Nagel: Preparing for the unexpected. When you’re in a technology-driven business like mine, there’s always something that can go wrong. Everything from a bad cable to gremlins in your software. The challenge is to be prepared. What I do is simple common sense stuff like have redundancy in your equipment and always have a plan ”B.” My job is to make sure that the client doesn’t even notice a glitch.

NNBW: How do you, and businesses in general, keep up with the rapidly changing technology that seems to change the marketing landscape every 30 days or so?

Nagel: Usually through people I work with. I work a variety of events with different producers, technicians, directors and from that interaction alone, I’ll learn about the latest technology. Seeing the technology in action helps to confirm the validity in the workplace. For example, I’ve worked with streaming video for years but only recently has it reached a price point where I could make it profitable. Also I’ve found in this town, it’s always helpful to have good relationships with all the local vendors who are embracing new technology.

NNBW: What advice would give anyone who wants to get in your profession?

Nagel: Learn by working with the best, always show up early, don’t talk unless asked and LISTEN.

NNBW: What was your first job?

Nagel: Cleaning out the bathrooms for a metal fabrication company called FABTEK in Healdsburg, Calif.

NNBW: Do you have a favorite vacation spot?

Nagel: Yes, anyplace I can camp, fish and hike.

NNBW: If you had one moment in time to cherish for the rest of your life either professionally or personally what would it be and why?

Nagel: The day I left Microsoft. After 10 years of hanging with Bill and the gang, I walked away to start my life over again. It changed me both personally and professionally. It took me out of the comfort zone of working for a huge company and forced me to take on new challenges. I moved to a new state where I had to develop new relationships and make new friends. I had to start on the bottom again and work my way up. Along the way, I think I’ve become a better person.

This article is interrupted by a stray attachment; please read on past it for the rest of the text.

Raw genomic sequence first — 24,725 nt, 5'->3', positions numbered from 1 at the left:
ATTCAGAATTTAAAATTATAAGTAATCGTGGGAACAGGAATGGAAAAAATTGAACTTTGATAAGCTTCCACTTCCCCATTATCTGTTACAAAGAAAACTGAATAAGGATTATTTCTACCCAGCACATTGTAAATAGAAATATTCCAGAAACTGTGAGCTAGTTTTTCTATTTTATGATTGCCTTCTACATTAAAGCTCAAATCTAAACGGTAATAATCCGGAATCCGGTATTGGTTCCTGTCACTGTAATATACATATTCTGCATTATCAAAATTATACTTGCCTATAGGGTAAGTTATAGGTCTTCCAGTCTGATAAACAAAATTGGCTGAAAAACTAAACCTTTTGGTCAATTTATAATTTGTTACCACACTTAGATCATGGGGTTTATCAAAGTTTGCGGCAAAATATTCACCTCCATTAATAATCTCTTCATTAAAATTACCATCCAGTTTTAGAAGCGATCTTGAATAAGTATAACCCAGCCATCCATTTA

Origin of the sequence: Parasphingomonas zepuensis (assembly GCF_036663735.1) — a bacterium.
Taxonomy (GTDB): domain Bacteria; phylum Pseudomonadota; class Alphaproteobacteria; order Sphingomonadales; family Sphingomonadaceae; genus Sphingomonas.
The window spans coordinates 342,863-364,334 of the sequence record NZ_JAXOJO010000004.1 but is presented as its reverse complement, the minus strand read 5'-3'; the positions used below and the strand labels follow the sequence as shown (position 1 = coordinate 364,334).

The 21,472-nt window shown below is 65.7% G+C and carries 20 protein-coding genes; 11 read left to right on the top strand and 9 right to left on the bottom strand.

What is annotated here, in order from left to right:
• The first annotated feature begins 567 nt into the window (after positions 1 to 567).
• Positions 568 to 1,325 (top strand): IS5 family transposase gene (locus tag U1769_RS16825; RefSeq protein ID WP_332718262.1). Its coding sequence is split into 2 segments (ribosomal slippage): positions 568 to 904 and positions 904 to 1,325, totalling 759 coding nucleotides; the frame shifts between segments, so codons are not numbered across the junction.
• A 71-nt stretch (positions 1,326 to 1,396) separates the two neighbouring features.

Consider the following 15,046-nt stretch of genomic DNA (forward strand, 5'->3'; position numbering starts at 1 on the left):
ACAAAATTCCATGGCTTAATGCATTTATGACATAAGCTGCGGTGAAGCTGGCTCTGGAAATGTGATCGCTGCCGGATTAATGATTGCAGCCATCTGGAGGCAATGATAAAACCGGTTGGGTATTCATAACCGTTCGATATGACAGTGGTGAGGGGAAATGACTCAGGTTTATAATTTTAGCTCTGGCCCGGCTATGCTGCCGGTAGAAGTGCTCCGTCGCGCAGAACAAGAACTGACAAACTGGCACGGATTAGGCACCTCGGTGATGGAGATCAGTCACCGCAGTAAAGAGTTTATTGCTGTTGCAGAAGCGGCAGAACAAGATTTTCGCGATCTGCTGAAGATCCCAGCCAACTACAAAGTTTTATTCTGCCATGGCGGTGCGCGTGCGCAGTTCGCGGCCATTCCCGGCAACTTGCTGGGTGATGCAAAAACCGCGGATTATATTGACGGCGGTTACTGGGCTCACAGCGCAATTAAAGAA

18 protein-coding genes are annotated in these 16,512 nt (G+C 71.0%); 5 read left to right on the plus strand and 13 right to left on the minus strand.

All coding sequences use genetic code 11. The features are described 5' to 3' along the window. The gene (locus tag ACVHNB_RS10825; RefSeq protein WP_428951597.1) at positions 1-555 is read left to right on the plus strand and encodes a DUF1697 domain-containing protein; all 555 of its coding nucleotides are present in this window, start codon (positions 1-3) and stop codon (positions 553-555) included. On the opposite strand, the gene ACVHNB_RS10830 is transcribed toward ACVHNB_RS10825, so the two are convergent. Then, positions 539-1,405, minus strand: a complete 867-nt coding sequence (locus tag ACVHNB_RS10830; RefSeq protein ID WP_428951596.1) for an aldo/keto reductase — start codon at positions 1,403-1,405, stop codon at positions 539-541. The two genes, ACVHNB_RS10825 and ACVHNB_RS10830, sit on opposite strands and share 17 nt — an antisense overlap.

NNBW: Last concert or sporting event attended?

Nagel: I was a video camera operator for a high school baseball summer season game at Reno High that was broadcast locally on my21.

NNBW: What did you dream of becoming as a kid?

Nagel: An Academy Award winner.

NNBW: If you had enough money to retire right now, would you? Why or why not?

Nagel: No I wouldn’t retire. I’m too young to sit in a rocking chair and ponder my golf game.

NNBW: Why did you choose a career in northern Nevada? What do you like about living/working here?

Nagel: Nevada kind of chose me. I moved here to be with a very special person who’s the love of my life. I was lucky enough that this is also a place that embraces new small businesses like mine. I love the variety of people this area offers — you have everything from Clampers to Burners. I love all the recreating, outdoor activities, the culture, the history, playing in a blues band and I love the fact that Nevadans love telling you how many generations they go back. There’s a lot of pride here and I like that.